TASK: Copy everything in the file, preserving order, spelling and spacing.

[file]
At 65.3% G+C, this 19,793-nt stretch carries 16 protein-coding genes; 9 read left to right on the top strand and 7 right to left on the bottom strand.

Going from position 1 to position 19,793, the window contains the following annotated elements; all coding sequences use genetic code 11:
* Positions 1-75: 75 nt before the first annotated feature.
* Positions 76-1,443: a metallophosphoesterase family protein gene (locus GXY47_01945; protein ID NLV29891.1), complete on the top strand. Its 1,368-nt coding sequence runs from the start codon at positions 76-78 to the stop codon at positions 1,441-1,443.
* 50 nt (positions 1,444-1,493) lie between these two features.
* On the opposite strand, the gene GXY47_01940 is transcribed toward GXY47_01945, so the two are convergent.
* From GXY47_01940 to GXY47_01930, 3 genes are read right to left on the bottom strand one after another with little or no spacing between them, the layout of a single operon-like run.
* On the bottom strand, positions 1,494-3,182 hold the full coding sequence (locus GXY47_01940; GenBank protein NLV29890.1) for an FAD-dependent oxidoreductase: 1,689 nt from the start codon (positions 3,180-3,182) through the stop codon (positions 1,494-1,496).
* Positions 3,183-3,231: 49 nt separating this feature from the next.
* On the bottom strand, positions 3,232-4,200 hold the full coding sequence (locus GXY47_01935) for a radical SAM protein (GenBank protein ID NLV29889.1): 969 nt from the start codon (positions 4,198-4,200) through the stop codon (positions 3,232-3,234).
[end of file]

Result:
At 65.3% G+C, this 19,793-nt stretch carries 16 protein-coding genes; 9 read left to right on the top strand and 7 right to left on the bottom strand.

Going from position 1 to position 19,793, the window contains the following annotated elements; all coding sequences use genetic code 11:
* Positions 1-75: 75 nt before the first annotated feature.
* Positions 76-1,443: a metallophosphoesterase family protein gene (locus GXY47_01945; protein ID NLV29891.1), complete on the top strand. Its 1,368-nt coding sequence runs from the start codon at positions 76-78 to the stop codon at positions 1,441-1,443.
* 50 nt (positions 1,444-1,493) lie between these two features.
* On the opposite strand, the gene GXY47_01940 is transcribed toward GXY47_01945, so the two are convergent.
* From GXY47_01940 to GXY47_01930, 3 genes are read right to left on the bottom strand one after another with little or no spacing between them, the layout of a single operon-like run.
* On the bottom strand, positions 1,494-3,182 hold the full coding sequence (locus GXY47_01940; GenBank protein NLV29890.1) for an FAD-dependent oxidoreductase: 1,689 nt from the start codon (positions 3,180-3,182) through the stop codon (positions 1,494-1,496).
* Positions 3,183-3,231: 49 nt separating this feature from the next.
* On the bottom strand, positions 3,232-4,200 hold the full coding sequence (locus GXY47_01935) for a radical SAM protein (GenBank protein ID NLV29889.1): 969 nt from the start codon (positions 4,198-4,200) through the stop codon (positions 3,232-3,234).